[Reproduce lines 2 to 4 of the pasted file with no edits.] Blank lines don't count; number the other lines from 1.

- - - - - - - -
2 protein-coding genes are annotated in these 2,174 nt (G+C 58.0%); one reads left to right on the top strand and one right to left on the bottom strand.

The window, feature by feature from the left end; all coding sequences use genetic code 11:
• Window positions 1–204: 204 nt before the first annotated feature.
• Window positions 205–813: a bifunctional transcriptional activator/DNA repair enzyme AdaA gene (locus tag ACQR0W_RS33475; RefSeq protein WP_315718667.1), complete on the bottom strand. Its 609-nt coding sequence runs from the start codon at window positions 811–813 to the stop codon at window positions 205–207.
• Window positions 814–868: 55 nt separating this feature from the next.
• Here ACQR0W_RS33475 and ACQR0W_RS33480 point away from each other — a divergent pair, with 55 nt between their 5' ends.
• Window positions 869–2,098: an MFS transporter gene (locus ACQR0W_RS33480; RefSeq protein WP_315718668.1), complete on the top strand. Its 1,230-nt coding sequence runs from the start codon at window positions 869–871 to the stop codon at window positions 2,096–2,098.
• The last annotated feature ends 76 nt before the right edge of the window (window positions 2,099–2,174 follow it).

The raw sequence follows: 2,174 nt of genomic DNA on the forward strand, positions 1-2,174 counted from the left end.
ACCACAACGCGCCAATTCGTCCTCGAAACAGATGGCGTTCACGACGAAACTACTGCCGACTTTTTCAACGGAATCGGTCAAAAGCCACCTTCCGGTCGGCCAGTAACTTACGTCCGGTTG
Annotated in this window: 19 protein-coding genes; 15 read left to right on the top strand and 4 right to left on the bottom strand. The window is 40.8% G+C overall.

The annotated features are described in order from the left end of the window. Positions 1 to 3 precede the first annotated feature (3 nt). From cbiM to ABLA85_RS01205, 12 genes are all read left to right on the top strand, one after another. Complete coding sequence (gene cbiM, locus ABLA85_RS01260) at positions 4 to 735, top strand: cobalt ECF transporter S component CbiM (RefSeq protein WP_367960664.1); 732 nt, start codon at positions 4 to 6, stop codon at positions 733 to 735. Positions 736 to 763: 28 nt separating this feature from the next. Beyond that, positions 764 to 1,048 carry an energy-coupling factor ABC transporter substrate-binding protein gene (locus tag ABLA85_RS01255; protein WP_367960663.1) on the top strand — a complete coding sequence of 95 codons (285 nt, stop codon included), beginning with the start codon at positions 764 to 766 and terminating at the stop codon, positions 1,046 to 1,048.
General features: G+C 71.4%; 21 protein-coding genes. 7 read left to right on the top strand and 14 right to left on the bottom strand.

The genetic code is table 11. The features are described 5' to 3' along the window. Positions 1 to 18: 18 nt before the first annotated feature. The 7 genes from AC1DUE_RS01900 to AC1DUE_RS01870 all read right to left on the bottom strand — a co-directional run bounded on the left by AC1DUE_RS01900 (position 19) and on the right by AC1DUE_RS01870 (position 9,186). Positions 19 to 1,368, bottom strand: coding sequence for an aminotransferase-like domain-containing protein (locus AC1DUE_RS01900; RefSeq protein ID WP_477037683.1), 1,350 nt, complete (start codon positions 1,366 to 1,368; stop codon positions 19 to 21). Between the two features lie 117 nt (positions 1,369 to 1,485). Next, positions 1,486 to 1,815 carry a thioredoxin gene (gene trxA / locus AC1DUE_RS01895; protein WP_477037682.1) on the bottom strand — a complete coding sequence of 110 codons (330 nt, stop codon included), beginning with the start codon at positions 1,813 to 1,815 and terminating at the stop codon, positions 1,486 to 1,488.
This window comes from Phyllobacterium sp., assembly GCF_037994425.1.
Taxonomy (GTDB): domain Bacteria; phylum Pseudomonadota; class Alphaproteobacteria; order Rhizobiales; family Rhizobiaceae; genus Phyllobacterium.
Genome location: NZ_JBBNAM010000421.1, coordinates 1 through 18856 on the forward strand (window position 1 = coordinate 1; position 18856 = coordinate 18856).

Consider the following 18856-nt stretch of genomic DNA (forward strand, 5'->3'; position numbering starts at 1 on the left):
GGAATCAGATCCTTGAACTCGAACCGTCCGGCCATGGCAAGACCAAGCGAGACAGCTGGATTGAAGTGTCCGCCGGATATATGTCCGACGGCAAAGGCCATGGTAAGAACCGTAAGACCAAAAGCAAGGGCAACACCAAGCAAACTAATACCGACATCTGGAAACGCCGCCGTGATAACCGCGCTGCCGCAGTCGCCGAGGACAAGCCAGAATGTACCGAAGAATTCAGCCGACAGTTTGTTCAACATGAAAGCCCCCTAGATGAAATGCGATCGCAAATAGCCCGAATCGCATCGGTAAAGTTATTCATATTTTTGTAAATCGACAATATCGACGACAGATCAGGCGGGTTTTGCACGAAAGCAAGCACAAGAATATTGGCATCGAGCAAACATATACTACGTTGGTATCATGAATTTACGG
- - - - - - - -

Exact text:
The window, feature by feature from the left end; all coding sequences use genetic code 11:
• Window positions 1–204: 204 nt before the first annotated feature.
• Window positions 205–813: a bifunctional transcriptional activator/DNA repair enzyme AdaA gene (locus tag ACQR0W_RS33475; RefSeq protein WP_315718667.1), complete on the bottom strand. Its 609-nt coding sequence runs from the start codon at window positions 811–813 to the stop codon at window positions 205–207.